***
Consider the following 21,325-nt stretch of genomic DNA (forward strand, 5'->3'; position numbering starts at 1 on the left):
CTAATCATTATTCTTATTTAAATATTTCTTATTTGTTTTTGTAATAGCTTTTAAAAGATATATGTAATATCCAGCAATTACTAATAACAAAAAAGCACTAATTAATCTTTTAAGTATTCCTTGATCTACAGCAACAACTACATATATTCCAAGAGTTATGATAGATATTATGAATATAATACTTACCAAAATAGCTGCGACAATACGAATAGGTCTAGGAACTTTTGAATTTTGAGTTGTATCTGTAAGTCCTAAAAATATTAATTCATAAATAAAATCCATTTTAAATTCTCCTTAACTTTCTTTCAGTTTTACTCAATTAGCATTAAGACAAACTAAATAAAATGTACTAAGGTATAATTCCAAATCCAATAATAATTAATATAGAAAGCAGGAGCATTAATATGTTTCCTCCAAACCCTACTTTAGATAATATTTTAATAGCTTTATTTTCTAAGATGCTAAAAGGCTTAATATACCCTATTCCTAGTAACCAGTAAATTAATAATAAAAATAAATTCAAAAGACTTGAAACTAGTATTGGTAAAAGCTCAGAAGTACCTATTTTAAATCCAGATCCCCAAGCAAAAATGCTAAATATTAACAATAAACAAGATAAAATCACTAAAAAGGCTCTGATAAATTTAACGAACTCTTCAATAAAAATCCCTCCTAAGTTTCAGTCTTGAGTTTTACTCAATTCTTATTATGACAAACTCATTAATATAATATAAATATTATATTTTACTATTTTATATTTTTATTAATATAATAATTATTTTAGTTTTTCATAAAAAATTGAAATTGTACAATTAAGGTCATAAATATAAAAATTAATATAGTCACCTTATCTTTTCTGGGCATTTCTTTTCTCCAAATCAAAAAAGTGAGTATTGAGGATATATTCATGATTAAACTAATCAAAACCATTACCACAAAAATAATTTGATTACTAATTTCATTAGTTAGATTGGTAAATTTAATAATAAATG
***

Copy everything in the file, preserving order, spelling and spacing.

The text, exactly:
Consider the following 21,325-nt stretch of genomic DNA (forward strand, 5'->3'; position numbering starts at 1 on the left):
CTAATCATTATTCTTATTTAAATATTTCTTATTTGTTTTTGTAATAGCTTTTAAAAGATATATGTAATATCCAGCAATTACTAATAACAAAAAAGCACTAATTAATCTTTTAAGTATTCCTTGATCTACAGCAACAACTACATATATTCCAAGAGTTATGATAGATATTATGAATATAATACTTACCAAAATAGCTGCGACAATACGAATAGGTCTAGGAACTTTTGAATTTTGAGTTGTATCTGTAAGTCCTAAAAATATTAATTCATAAATAAAATCCATTTTAAATTCTCCTTAACTTTCTTTCAGTTTTACTCAATTAGCATTAAGACAAACTAAATAAAATGTACTAAGGTATAATTCCAAATCCAATAATAATTAATATAGAAAGCAGGAGCATTAATATGTTTCCTCCAAACCCTACTTTAGATAATATTTTAATAGCTTTATTTTCTAAGATGCTAAAAGGCTTAATATACCCTATTCCTAGTAACCAGTAAATTAATAATAAAAATAAATTCAAAAGACTTGAAACTAGTATTGGTAAAAGCTCAGAAGTACCTATTTTAAATCCAGATCCCCAAGCAAAAATGCTAAATATTAACAATAAACAAGATAAAATCACTAAAAAGGCTCTGATAAATTTAACGAACTCTTCAATAAAAATCCCTCCTAAGTTTCAGTCTTGAGTTTTACTCAATTCTTATTATGACAAACTCATTAATATAATATAAATATTATATTTTACTATTTTATATTTTTATTAATATAATAATTATTTTAGTTTTTCATAAAAAATTGAAATTGTACAATTAAGGTCATAAATATAAAAATTAATATAGTCACCTTATCTTTTCTGGGCATTTCTTTTCTCCAAATCAAAAAAGTGAGTATTGAGGATATATTCATGATTAAACTAATCAAAACCATTACCACAAAAATAATTTGATTACTAATTTCATTAGTTAGATTGGTAAATTTAATAATAAATG